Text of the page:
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Prescription Drug Prices in Canada and the United States --
Part 2: Why the Difference?

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Why are Canadian prices lower?

The PMPRB was set up in 1987, when its measurements showed that manufacturers' "gate prices" (prices at which manufacturers sell to wholesalers) for patented drugs in the United States were 36 percent higher than Canadian prices. Canadian manufacturer's gate prices at that time reflected the program of compulsory licensing through which Canadian generic drug producers could copy patented medicines and pay the inventor a licensing fee, set by the federal government, of 4 percent of sales. Since the creation of the PMPRB, the difference in prices between the two countries has widened: in 1998, it was 60 percent (PMPRB 1999:21). What has caused the 24 percent improvement in Canada's favour over the 11 years from 1987 to 1998?

Comparing drug prices and GDP

The PMPRB has compared foreign prices to Canadian prices for patented drugs as of 1987 and 1998 for Italy, France, the United Kingdom, Sweden, Germany, Switzerland, and the United States (1999: 21). As well, the US Congress has studied Mexican drug prices in the same way it has studied Canadian prices (US House of Representatives 1998).3 Danzon has pointed out that it is inappropriate to compare Mexican and American pharmaceutical prices because the standards of living are so different between the two countries (1999: 32).

However, this stipulation is also relevant for countries with smaller disparities in national income. Table 1 compares drug prices and income per capita in Canada and the eight countries. Each entry in the table represents the ratio of the foreign country's patented-drug price index or Gross Domestic Product (GDP) per capita to Canada's (multiplied by 100). Politicians and policy analysts who believe that patented drug prices should be uniform internationally use market exchange rates to compare prices. This is appropriate because these people often propose allowing countries with highly priced pharmaceuticals to import cheaper drugs from their neighbours. Therefore, the ratios in table 1 are based on market-exchange rates rather than purchasing power parity rates (discussed below). The scattergram (figure 1) plots these two data sets, with Canada located at (100, 100). Although the sample is too small to give a statistically significant result, the trendline implies a positive correlation between the two ratios, especially for the developed countries. This indicates that higher income in one country compared to another partially explains that country's relatively higher patented drug prices.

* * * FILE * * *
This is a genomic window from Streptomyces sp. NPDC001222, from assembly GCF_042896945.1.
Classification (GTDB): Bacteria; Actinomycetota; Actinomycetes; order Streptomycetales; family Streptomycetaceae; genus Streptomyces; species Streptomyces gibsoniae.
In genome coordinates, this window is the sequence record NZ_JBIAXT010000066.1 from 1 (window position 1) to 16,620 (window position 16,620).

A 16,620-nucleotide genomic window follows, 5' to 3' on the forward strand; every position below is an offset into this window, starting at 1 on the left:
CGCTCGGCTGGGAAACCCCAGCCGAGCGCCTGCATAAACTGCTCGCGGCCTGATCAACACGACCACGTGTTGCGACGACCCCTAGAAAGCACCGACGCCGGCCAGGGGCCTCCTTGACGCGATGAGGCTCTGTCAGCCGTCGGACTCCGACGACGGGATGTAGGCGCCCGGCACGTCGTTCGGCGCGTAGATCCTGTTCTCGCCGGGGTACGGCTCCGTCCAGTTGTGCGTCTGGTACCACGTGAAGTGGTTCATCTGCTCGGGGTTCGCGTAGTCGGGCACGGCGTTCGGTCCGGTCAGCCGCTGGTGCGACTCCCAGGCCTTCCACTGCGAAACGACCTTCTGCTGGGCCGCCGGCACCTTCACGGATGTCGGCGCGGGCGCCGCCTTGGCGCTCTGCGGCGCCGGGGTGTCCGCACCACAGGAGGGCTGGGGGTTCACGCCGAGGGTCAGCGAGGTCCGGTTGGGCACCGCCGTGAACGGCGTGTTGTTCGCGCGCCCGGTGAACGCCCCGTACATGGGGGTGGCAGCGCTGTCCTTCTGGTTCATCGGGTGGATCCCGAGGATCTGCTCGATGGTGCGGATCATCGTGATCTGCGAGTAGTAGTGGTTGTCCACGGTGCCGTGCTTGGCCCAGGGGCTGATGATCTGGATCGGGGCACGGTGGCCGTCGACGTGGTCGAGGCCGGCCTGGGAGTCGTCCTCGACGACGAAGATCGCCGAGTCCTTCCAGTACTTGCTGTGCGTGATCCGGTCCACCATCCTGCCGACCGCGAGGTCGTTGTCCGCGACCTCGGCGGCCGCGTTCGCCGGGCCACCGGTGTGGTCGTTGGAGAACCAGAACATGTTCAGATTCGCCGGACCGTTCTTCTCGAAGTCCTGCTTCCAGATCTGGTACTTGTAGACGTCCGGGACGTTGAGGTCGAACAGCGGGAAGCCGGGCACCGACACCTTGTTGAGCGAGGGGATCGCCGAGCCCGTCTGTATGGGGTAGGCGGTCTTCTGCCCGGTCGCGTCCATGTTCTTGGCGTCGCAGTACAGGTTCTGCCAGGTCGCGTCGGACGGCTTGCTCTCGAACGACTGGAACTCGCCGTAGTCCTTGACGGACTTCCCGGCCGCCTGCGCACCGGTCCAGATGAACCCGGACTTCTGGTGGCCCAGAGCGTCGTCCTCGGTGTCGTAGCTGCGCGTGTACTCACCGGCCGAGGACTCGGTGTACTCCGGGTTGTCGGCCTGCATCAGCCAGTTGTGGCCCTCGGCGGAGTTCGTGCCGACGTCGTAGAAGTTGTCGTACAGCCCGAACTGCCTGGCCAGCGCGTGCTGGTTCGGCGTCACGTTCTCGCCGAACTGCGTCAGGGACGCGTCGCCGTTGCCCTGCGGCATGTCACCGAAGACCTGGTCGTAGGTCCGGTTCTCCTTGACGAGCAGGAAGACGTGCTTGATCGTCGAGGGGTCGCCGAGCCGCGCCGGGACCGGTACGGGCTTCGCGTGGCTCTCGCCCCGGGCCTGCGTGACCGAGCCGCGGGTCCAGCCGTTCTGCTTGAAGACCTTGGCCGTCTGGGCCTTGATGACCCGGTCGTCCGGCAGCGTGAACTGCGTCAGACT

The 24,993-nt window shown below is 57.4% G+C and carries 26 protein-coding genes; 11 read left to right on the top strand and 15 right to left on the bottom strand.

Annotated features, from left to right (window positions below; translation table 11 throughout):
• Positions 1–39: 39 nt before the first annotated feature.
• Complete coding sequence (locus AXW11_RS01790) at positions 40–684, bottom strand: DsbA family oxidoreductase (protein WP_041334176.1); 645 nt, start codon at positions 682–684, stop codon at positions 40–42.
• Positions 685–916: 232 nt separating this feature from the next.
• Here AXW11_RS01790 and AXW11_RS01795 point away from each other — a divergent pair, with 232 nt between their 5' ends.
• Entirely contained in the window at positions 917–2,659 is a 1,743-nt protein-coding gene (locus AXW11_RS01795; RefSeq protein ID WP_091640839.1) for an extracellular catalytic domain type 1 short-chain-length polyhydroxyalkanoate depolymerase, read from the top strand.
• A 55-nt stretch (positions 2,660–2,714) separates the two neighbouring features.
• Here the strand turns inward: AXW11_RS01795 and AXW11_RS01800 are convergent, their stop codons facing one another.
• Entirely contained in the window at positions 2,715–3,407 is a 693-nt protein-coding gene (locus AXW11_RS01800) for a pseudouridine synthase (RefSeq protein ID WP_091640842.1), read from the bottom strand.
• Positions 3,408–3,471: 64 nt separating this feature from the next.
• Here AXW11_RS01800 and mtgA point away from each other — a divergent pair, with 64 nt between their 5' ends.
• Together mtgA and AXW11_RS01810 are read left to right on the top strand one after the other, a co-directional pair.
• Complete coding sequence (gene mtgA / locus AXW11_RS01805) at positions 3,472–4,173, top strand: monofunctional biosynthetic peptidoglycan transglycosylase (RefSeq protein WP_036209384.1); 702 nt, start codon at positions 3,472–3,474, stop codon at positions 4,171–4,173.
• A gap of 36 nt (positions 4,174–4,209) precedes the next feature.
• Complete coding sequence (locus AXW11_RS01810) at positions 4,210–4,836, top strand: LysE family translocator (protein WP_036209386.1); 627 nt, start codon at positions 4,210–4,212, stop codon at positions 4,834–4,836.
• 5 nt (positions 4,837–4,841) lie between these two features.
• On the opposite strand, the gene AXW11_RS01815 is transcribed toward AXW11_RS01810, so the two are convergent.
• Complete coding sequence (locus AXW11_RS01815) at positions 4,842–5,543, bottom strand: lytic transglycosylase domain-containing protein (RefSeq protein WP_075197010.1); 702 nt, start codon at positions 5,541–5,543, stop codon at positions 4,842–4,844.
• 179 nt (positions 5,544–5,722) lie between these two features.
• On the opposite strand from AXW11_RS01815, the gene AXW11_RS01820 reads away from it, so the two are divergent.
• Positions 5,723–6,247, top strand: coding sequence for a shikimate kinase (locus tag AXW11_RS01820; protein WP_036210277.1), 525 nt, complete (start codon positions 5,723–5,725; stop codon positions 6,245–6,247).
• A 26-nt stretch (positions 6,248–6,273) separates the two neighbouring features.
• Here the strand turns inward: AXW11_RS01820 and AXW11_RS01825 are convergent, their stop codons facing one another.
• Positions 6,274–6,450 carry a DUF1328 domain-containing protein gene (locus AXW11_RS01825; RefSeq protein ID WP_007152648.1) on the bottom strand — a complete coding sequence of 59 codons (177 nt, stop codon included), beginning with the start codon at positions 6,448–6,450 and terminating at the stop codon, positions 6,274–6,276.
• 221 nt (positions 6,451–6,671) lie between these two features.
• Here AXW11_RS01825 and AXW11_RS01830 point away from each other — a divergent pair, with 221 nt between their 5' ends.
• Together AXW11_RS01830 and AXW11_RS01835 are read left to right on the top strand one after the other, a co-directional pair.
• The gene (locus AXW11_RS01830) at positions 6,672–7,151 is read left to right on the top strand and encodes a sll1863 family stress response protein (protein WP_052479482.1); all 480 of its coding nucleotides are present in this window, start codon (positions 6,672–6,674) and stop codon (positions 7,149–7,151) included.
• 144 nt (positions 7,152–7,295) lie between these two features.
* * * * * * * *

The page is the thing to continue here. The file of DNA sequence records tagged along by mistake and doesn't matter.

Table 1: Ratio between foreign and Canadian prices of patented drugs

Prices of